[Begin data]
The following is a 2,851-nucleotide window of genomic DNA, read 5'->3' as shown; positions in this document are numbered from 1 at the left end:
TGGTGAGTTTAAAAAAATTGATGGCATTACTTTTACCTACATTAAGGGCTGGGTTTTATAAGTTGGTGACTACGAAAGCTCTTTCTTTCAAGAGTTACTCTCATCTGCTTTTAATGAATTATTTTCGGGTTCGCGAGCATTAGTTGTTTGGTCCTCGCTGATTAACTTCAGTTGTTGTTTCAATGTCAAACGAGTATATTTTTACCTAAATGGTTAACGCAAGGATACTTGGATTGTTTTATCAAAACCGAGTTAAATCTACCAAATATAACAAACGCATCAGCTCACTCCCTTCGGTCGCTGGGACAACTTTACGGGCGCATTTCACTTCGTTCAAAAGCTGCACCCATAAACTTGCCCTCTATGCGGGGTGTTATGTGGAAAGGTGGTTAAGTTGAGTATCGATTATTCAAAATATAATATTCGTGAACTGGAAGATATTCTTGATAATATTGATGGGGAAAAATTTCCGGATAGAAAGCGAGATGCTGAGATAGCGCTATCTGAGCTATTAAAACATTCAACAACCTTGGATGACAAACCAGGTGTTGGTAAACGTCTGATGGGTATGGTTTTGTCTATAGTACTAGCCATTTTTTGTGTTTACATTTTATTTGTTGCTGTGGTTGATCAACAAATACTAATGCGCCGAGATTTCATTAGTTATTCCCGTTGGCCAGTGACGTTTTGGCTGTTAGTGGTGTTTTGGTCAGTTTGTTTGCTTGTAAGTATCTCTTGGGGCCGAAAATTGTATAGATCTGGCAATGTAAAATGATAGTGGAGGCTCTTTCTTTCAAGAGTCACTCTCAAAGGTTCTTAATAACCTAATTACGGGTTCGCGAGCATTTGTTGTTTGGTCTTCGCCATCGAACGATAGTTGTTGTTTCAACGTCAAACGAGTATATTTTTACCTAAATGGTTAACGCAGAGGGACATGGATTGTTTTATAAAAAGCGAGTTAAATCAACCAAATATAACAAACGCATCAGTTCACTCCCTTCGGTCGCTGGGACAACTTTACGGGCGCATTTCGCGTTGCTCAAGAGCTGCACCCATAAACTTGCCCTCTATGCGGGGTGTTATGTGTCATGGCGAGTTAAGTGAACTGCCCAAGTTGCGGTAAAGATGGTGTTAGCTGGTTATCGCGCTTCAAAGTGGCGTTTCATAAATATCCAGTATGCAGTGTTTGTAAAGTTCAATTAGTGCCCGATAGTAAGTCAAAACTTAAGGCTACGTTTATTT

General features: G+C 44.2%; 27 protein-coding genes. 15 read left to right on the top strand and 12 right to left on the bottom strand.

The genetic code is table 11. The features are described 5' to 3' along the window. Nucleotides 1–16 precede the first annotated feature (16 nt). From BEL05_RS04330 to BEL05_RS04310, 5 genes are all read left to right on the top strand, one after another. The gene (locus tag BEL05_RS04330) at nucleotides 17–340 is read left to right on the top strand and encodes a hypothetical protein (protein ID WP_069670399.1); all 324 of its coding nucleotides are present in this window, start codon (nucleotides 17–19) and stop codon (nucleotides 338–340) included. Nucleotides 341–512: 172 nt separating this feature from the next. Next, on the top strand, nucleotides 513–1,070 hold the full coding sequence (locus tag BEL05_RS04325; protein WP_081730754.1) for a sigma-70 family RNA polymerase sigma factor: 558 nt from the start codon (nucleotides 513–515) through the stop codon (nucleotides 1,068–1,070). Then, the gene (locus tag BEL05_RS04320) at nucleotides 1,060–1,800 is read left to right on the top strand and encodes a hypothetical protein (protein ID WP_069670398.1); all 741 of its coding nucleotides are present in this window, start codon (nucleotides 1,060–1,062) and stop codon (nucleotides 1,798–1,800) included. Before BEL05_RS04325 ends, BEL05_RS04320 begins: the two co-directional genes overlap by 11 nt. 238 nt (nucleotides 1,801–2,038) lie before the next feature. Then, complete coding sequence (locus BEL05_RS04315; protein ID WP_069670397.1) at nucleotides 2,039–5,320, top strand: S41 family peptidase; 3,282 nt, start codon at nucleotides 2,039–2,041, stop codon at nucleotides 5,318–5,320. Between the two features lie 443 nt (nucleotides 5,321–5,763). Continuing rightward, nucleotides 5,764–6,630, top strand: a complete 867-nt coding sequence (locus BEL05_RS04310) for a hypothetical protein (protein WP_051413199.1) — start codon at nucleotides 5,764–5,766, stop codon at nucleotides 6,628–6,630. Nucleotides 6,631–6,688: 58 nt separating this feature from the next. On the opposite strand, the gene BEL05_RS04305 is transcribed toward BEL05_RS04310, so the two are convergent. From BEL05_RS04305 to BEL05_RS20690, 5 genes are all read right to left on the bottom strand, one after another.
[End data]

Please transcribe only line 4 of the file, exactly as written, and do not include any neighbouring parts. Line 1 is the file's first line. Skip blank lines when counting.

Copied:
The genetic code is table 11. The features are described 5' to 3' along the window. Nucleotides 1–16 precede the first annotated feature (16 nt). From BEL05_RS04330 to BEL05_RS04310, 5 genes are all read left to right on the top strand, one after another. The gene (locus tag BEL05_RS04330) at nucleotides 17–340 is read left to right on the top strand and encodes a hypothetical protein (protein ID WP_069670399.1); all 324 of its coding nucleotides are present in this window, start codon (nucleotides 17–19) and stop codon (nucleotides 338–340) included. Nucleotides 341–512: 172 nt separating this feature from the next. Next, on the top strand, nucleotides 513–1,070 hold the full coding sequence (locus tag BEL05_RS04325; protein WP_081730754.1) for a sigma-70 family RNA polymerase sigma factor: 558 nt from the start codon (nucleotides 513–515) through the stop codon (nucleotides 1,068–1,070). Then, the gene (locus tag BEL05_RS04320) at nucleotides 1,060–1,800 is read left to right on the top strand and encodes a hypothetical protein (protein ID WP_069670398.1); all 741 of its coding nucleotides are present in this window, start codon (nucleotides 1,060–1,062) and stop codon (nucleotides 1,798–1,800) included. Before BEL05_RS04325 ends, BEL05_RS04320 begins: the two co-directional genes overlap by 11 nt. 238 nt (nucleotides 1,801–2,038) lie before the next feature. Then, complete coding sequence (locus BEL05_RS04315; protein ID WP_069670397.1) at nucleotides 2,039–5,320, top strand: S41 family peptidase; 3,282 nt, start codon at nucleotides 2,039–2,041, stop codon at nucleotides 5,318–5,320. Between the two features lie 443 nt (nucleotides 5,321–5,763). Continuing rightward, nucleotides 5,764–6,630, top strand: a complete 867-nt coding sequence (locus BEL05_RS04310) for a hypothetical protein (protein WP_051413199.1) — start codon at nucleotides 5,764–5,766, stop codon at nucleotides 6,628–6,630. Nucleotides 6,631–6,688: 58 nt separating this feature from the next. On the opposite strand, the gene BEL05_RS04305 is transcribed toward BEL05_RS04310, so the two are convergent. From BEL05_RS04305 to BEL05_RS20690, 5 genes are all read right to left on the bottom strand, one after another.